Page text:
By Anni Simpson on September 25, 2014 at 8:00am
Last April, Player Theory tackled the problem of eye strain with our review of the original pair of NoScope gaming glasses, a low-cost competitor to the now-infamous Gunnars, which run for as low as $69, a figure that quickly rises if you want prescription lenses, modifications, or just a different frame than the basic model offers.
NoScope attempted to address the price point issue last April with a pair of plastic-rimmed frames that ran players a low $19.99 before tax. When Player Theory tested them out earlier in the year, we generally found them favorable in spite of issues like “glasses on glasses” and the length of time required before we noticed their usefulness. However, today marks the launch of two additional frames:
- Orion: Aviator-style frames with metal rims that extend the full length of the glasses.
- Hydra: An upgrade to the previous pair with stronger, metal-infused temples for stronger support.
How will these models stack up to the original NoScope "Demon" model?
I work from home. I am primarily a PC gamer. That means I work where I game, staring at the same monitors well past the end of my eight-hour workday. I don’t think NoScope had any idea when they sent us their product last April, but I am eye strain epitomized. They’re often dry, and they hurt. I look for any and all ways to improve my comfort while at my desk, so I wanted to try the new models out.
Comfort and Style
Between the two models, I preferred the upgraded Hydra for the sake of comfort. As I mentioned in April, I have a fairly small face with a pair of prescription frames (19”), so the openness of the frame design allowed the space I needed for the Hydra frames to fit neatly on top. They were a little big for my face, but I recognize that my size as a person is an outlier, not the norm. Without my glasses on, they fit a lot better; the nose guards and the temples rested comfortably against my face and skull. If I wasn’t completely bat-level blind without my prescriptions on, I’d be completely sold on comfort alone.
The Orion rested lower on my face, but they are still a comfortable fit. Personally, I’m not a fan of the frame design. After showcasing a picture of myself wearing the glasses to my “World of Warcraft” raid group, one raider said I looked like his mom (who was “very pretty”) and another said I looked like a grandparent. Whether the moms of 15 year olds are pretty aside, that’s not the look I’m hoping to achieve as a 27 year old hipster (or is it?). However, they too were a comfortable fit, albeit less comfortable with my glasses on. As I said, they rested low, but they were large enough to still cover my entire field of vision.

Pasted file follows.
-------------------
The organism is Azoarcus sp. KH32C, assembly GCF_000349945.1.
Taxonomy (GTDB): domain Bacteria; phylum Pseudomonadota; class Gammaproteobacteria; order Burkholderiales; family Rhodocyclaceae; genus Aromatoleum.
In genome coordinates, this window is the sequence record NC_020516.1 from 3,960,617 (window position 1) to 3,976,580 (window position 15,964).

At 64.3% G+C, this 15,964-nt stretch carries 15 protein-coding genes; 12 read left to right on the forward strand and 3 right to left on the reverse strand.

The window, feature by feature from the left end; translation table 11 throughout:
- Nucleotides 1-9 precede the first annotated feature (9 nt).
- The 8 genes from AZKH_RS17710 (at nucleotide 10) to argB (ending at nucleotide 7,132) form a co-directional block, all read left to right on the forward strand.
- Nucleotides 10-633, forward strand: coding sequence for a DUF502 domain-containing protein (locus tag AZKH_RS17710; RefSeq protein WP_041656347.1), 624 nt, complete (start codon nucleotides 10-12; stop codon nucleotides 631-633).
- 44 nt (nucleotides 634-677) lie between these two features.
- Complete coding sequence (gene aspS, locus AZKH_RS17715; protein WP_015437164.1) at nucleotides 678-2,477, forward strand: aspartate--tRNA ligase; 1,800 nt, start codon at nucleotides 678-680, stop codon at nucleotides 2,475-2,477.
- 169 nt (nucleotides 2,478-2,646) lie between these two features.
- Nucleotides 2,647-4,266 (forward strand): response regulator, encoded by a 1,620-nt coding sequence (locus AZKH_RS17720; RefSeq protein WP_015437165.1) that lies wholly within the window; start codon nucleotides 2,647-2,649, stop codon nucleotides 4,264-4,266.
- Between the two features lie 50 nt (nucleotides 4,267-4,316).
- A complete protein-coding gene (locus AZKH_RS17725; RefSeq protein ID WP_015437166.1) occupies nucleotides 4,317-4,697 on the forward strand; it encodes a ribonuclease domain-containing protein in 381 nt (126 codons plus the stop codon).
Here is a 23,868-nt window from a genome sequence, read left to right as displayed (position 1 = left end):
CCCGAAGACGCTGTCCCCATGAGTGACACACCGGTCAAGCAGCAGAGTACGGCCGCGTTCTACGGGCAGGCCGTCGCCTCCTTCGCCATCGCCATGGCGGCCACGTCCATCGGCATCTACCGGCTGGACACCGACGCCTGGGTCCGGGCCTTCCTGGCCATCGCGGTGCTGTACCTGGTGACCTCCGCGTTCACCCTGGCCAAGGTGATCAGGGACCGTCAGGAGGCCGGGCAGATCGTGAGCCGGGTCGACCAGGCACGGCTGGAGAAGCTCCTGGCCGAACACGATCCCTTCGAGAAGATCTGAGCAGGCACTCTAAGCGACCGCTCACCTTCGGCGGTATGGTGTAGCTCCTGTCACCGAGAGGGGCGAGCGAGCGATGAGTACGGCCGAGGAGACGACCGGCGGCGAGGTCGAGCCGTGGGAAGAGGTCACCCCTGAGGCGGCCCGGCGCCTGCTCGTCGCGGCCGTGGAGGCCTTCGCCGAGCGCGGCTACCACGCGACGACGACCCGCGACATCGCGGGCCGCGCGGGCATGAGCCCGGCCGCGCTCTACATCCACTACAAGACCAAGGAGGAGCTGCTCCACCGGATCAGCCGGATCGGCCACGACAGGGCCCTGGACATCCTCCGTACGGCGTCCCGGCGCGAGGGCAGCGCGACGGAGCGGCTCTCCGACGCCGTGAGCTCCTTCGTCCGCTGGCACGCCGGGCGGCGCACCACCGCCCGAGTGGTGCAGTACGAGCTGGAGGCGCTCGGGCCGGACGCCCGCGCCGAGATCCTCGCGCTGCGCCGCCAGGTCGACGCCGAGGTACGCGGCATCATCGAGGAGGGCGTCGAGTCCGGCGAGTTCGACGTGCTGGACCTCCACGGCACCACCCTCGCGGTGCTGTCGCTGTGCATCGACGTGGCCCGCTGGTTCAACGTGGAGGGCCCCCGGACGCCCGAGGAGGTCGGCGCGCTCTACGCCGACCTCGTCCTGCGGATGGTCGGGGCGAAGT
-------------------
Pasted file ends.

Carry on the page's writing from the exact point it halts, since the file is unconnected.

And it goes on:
Something both the new frames did incredibly well in the second generation was hit the problem of depth perception. Both sets had lenses big enough to cover the sides of your face, as well as the immediate frontal cone, so that you had a consistent experience looking straightforward and to the side. I’m frankly a little impressed they corrected this so well between generations.
As in the past, the effectiveness increased as I wore them for increasingly long periods of time. They are not all that useful if you’re only at the computer in short bursts, but that’s not the point of gaming glasses, either – casual use of computing, that is. They highly benefited me after a full day at work or back-to-back matches of “Heroes of the Storm.”
As far as scientific evidence to support the effectiveness, the original article cites research using the North Carolina State University library database (to which I have access as a graduate student), finding no statistically significant improvement for users wearing tinted glasses and users in the control groups from neither the Latvian Journal of Physics and Technical Sciences nor the Ophthalmic and Physiological Optics journals.
There are two things that really sell the glasses for me: the improvement between the first and second generations (e.g., depth perception, adding a secondary set for stylistic preferences), the improved durability by integrating metal into their design, and the way they cover my glasses better. If you already wear glasses, I highly recommend the Hydra model over the Orion pair, but the Orion set does have a classical look about them that screams “the ‘80’s!” if that’s what you’re into.
My hope for the future is a set of prescription frames, although I can see how that would be difficult to accomplish for a fledgling company. We’ll just have to wait and see how this plays out in the future for a company with so much potential.
If you’re not interested in glasses at all, these probably aren’t going to interest you anyway. You can always download flu.x for a free way to alleviate eye strain. However, I highly recommend these glasses, especially considering how low cost they really are.
Latvian Journal of Physics and Technical Sciences: Effect of Yellow Filters on the Vision NoScope Gaming Glasses Ophthalmic and Physiological Optics: Do tinted lenses or filters improve visual performance in low vision? A review of the literature